Forget Patent Trolls, Now There Are Sample Trolls

from the feeding-off-of-creativity dept

David Levine points us to Tim Wu's latest article at Slate about the rise of what he calls "sample trolls," who are similar to patent trolls, but focus on suing anyone who samples music. The interesting thing here is that the companies (or individuals) doing this often obtain the rights to the various songs under very questionable means. In at least one case, it sounds like the most well known guy doing this, under the name of Bridgetport Music, simply forged George Clinton's name to assign himself the rights to a lot of his music (which was then sampled quite a lot by hip hop artists). Unfortunately, Bridgeport (who just last week sued Jay-Z) has won some court cases, including one in the 6th Circuit that claimed that any sampling without a license was illegal. That seems to (again) be a stretch of the purpose of fair use, and the reasoning behind copyright. Wu makes the case that these sample trolls do nothing to encourage creativity and the production of new content, and a great deal to hinder it and make it more expensive. A few years ago, we looked at the music industry in Jamaica, where the idea of sampling wasn't just common, it is encouraged and embraced as a core part of the music industry, and it's only resulted in more creative output, as musicians take the different pieces that others have used and try to outdo each other in making something better out of it. Yet, if that were happening in the US, there would be lawsuits involving companies like Bridgeport Music, who do nothing to encourage creativity, and a lot less music. How is that considered in line with the purpose of intellectual property as an incentive to create new content?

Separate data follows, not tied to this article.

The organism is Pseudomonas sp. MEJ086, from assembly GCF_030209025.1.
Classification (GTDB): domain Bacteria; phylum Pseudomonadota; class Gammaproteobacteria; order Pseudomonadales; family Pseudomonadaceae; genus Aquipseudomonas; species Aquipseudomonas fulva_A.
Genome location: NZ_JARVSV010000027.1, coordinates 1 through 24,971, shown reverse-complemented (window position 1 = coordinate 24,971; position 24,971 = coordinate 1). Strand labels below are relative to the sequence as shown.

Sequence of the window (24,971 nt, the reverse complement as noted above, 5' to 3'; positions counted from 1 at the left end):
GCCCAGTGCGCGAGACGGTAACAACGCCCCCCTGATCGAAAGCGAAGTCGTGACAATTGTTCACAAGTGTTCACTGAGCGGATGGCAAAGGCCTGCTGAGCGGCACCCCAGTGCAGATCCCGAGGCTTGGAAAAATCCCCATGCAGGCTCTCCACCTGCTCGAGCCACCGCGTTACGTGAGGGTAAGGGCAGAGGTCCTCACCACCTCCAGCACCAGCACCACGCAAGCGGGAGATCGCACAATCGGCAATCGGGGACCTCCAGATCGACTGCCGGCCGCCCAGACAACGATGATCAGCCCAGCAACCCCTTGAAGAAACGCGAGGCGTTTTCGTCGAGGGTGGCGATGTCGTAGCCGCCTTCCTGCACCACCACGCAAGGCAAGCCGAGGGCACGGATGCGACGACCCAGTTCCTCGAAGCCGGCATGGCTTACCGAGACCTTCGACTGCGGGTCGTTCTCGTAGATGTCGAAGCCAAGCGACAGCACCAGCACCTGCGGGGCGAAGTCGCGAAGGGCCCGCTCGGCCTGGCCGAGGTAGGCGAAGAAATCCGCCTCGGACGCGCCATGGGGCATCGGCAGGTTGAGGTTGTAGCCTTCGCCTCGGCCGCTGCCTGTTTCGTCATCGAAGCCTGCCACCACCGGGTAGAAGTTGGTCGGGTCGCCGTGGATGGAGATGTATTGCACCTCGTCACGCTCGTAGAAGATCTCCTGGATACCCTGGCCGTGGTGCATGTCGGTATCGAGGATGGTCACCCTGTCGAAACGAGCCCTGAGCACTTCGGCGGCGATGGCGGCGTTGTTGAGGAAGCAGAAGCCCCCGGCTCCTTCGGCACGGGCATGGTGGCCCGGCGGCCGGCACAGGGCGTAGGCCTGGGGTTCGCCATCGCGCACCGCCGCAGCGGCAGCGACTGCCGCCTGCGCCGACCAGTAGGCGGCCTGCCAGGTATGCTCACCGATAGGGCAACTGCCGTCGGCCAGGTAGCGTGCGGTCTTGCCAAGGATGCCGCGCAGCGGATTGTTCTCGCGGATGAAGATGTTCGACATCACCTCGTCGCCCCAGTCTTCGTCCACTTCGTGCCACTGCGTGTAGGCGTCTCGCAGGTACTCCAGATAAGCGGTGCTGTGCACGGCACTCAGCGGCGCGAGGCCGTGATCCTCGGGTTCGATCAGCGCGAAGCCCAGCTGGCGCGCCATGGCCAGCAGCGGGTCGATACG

Reader Comments

Subscribe: RSS

View by: Time | Thread


  1. identicon
    Jones, 17 Nov 2006 @ 9:59pm

    Re:

    Yeah, well tell that to the hordes of musicians, rappers, rockers and others who spend days and sometimes weeks laboring over sample laden tracks to make some of the most dynamic and fresh music on the market (US OR Otherwise). Tell them that their work is uncreative and lacking of musicality.

    What is music, if nothing more than rhythm, melody and harmony. The foundations of which you must have whether you sample or play it. Sampling is just another tool in the box of the musician who uses it. I have witnessed many who thought that sampling and creating something worthwhile from it was easy and uninspired and lacking of creativity fall way short once they realize that it takes very good talent to hear something from another body of work, oft times not anyway resembling the new creation that it becomes after being sampled, and to then take that and create something entirely different, fresh and new. Sampling is here to stay. Lawsuits will only serve to slow the process. But trust me, its here to stay.

Add Your Comment

Have a Techdirt Account? Sign in now. Want one? Register here



Subscribe to the Techdirt Daily newsletter




Comment Options:

  • Use markdown for basic formatting. (HTML is not supported.)
  • Remember name/email/url (set a cookie)

Follow Techdirt
Techdirt Gear
Shop Now: Copying Is Not Theft
Advertisement
Report this ad  |  Hide Techdirt ads
Essential Reading
Techdirt Deals
Report this ad  |  Hide Techdirt ads
Techdirt Insider Chat
Advertisement
Report this ad  |  Hide Techdirt ads
Recent Stories
Advertisement
Report this ad  |  Hide Techdirt ads

Close

Email This

This feature is only available to registered users. Register or sign in to use it.